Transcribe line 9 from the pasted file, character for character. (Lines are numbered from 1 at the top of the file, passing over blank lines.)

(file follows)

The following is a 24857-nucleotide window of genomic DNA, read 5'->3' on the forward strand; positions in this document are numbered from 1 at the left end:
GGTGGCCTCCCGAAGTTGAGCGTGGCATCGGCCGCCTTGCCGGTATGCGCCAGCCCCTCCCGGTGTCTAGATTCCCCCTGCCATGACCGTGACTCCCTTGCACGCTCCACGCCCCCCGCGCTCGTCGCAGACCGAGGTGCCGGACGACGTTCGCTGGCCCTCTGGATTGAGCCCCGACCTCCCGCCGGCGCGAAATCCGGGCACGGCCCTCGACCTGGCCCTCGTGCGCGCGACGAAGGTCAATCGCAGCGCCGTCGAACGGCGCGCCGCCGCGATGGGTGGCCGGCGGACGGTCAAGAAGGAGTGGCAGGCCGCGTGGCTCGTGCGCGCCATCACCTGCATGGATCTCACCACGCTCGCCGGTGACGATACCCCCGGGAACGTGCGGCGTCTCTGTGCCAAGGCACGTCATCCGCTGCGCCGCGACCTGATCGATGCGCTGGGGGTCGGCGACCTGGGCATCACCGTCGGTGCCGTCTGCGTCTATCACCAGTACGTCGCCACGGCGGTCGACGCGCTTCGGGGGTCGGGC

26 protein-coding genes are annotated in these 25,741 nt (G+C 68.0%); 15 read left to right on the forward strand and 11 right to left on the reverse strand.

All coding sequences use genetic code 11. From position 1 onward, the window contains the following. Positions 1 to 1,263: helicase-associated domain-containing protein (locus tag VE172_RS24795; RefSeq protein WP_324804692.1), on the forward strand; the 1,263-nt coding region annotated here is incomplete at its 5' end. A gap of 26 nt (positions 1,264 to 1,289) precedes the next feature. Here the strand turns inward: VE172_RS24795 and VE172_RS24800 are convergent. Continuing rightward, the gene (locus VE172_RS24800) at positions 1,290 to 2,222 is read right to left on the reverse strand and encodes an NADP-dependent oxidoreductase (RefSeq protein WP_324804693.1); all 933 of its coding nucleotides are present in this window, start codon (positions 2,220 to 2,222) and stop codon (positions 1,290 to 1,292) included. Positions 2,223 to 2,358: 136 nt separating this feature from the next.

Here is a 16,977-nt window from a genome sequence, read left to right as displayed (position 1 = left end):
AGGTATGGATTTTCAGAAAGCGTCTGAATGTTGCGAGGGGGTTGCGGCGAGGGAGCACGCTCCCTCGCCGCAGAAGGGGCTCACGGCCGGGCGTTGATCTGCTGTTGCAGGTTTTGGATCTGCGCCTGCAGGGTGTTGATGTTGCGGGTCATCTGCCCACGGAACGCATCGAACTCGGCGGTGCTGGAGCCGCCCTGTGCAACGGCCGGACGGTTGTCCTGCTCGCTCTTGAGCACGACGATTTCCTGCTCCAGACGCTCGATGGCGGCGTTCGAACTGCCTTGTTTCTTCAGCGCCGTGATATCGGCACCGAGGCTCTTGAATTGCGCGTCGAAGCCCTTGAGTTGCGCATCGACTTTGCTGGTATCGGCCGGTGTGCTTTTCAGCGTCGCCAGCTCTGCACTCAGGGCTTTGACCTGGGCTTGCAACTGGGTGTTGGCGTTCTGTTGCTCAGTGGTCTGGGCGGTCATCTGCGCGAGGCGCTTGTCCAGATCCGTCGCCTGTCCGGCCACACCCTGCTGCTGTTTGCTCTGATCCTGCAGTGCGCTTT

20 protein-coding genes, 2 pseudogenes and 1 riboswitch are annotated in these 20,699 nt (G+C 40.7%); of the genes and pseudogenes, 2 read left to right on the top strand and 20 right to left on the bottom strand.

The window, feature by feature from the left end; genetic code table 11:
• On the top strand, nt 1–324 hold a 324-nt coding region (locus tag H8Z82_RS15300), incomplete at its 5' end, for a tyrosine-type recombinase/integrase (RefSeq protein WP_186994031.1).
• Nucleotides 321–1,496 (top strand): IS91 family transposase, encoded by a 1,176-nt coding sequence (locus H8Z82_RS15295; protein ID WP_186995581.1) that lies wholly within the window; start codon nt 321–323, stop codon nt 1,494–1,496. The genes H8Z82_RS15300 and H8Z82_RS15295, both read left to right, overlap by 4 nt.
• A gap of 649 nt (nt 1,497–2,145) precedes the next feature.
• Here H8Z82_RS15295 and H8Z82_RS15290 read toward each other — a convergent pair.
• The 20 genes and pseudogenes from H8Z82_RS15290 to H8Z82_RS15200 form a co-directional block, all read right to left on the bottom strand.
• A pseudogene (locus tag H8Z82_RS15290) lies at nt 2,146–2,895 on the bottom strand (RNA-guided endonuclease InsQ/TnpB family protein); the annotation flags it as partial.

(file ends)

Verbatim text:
• On the top strand, nt 1–324 hold a 324-nt coding region (locus tag H8Z82_RS15300), incomplete at its 5' end, for a tyrosine-type recombinase/integrase (RefSeq protein WP_186994031.1).